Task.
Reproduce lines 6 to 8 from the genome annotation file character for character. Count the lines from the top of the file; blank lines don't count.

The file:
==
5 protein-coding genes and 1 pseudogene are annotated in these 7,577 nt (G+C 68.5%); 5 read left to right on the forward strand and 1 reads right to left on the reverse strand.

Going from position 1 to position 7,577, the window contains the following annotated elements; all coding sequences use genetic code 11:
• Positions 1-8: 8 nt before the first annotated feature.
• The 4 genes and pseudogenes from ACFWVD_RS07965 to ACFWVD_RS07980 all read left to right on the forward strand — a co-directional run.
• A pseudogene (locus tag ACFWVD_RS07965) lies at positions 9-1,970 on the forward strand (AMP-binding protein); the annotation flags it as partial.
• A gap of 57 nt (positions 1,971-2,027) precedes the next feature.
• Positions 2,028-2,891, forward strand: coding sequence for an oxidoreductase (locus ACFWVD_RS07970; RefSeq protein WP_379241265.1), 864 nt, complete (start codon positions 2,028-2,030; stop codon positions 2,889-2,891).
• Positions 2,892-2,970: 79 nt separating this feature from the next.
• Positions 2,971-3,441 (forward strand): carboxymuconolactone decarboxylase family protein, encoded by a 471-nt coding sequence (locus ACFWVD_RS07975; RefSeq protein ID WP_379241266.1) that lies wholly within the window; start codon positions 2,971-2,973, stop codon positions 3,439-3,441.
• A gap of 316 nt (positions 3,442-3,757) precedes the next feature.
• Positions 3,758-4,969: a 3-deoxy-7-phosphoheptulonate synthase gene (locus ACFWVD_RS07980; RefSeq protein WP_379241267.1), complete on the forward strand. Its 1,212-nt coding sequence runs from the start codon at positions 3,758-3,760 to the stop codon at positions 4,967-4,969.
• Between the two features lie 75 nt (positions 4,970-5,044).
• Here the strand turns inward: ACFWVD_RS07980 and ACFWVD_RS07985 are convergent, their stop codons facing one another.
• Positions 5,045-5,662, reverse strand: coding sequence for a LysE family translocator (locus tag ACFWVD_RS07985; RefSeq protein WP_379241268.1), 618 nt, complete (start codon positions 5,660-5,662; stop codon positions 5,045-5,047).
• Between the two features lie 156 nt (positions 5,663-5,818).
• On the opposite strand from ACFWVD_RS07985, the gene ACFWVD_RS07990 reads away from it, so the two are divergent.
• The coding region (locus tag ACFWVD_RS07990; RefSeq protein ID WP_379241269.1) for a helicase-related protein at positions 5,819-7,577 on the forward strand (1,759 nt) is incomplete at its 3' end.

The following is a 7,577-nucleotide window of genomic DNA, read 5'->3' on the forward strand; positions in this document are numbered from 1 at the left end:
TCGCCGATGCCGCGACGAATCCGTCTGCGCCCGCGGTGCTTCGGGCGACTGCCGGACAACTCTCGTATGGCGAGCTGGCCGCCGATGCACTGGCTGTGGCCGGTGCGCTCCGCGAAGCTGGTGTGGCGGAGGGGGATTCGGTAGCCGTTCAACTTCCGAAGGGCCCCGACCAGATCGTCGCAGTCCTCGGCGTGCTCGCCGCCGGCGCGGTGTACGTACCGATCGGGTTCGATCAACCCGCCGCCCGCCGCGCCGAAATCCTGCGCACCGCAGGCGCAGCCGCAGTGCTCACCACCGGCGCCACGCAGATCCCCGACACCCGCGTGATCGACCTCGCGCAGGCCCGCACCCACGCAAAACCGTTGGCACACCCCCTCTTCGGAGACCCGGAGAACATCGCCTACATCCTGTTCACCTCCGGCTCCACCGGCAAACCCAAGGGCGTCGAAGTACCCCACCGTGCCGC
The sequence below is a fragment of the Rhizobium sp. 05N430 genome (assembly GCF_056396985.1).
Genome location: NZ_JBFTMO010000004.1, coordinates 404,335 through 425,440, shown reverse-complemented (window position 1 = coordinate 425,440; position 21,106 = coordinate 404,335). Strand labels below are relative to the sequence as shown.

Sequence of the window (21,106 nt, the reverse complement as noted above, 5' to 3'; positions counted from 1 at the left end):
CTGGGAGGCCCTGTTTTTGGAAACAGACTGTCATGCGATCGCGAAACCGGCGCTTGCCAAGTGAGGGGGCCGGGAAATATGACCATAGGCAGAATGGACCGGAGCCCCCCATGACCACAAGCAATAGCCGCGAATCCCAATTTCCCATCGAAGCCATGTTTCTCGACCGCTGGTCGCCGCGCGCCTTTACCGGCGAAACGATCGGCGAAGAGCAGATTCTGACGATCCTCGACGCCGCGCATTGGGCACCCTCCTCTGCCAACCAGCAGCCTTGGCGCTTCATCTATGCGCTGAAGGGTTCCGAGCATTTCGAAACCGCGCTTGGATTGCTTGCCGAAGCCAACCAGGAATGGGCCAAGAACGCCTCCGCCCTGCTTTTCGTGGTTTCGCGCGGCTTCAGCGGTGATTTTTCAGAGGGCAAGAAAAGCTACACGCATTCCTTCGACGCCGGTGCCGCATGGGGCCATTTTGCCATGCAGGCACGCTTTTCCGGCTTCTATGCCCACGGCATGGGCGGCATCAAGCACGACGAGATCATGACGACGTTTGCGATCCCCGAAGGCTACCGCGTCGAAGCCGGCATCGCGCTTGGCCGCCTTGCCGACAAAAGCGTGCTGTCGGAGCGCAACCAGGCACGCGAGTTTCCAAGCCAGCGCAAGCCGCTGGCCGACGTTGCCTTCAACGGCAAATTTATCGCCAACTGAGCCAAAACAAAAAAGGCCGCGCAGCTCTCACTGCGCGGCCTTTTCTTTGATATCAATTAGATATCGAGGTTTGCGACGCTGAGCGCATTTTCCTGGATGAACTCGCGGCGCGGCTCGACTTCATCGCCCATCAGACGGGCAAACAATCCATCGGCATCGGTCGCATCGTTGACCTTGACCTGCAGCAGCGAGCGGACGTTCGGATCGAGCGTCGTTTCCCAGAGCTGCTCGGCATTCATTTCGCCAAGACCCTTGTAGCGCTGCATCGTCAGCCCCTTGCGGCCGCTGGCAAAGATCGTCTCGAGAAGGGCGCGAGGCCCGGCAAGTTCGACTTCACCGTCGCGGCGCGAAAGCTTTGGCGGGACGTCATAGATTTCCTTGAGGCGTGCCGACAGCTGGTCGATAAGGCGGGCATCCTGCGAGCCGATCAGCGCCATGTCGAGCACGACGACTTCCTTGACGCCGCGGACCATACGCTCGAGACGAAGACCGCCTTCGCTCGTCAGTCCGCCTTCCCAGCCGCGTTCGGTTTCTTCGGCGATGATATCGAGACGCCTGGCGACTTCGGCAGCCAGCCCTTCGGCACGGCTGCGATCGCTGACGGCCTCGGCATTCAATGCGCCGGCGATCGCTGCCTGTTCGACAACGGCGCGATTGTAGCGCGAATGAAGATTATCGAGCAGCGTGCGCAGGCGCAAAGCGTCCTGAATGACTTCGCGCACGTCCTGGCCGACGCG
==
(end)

• A gap of 57 nt (positions 1,971-2,027) precedes the next feature.
• Positions 2,028-2,891, forward strand: coding sequence for an oxidoreductase (locus ACFWVD_RS07970; RefSeq protein WP_379241265.1), 864 nt, complete (start codon positions 2,028-2,030; stop codon positions 2,889-2,891).
• Positions 2,892-2,970: 79 nt separating this feature from the next.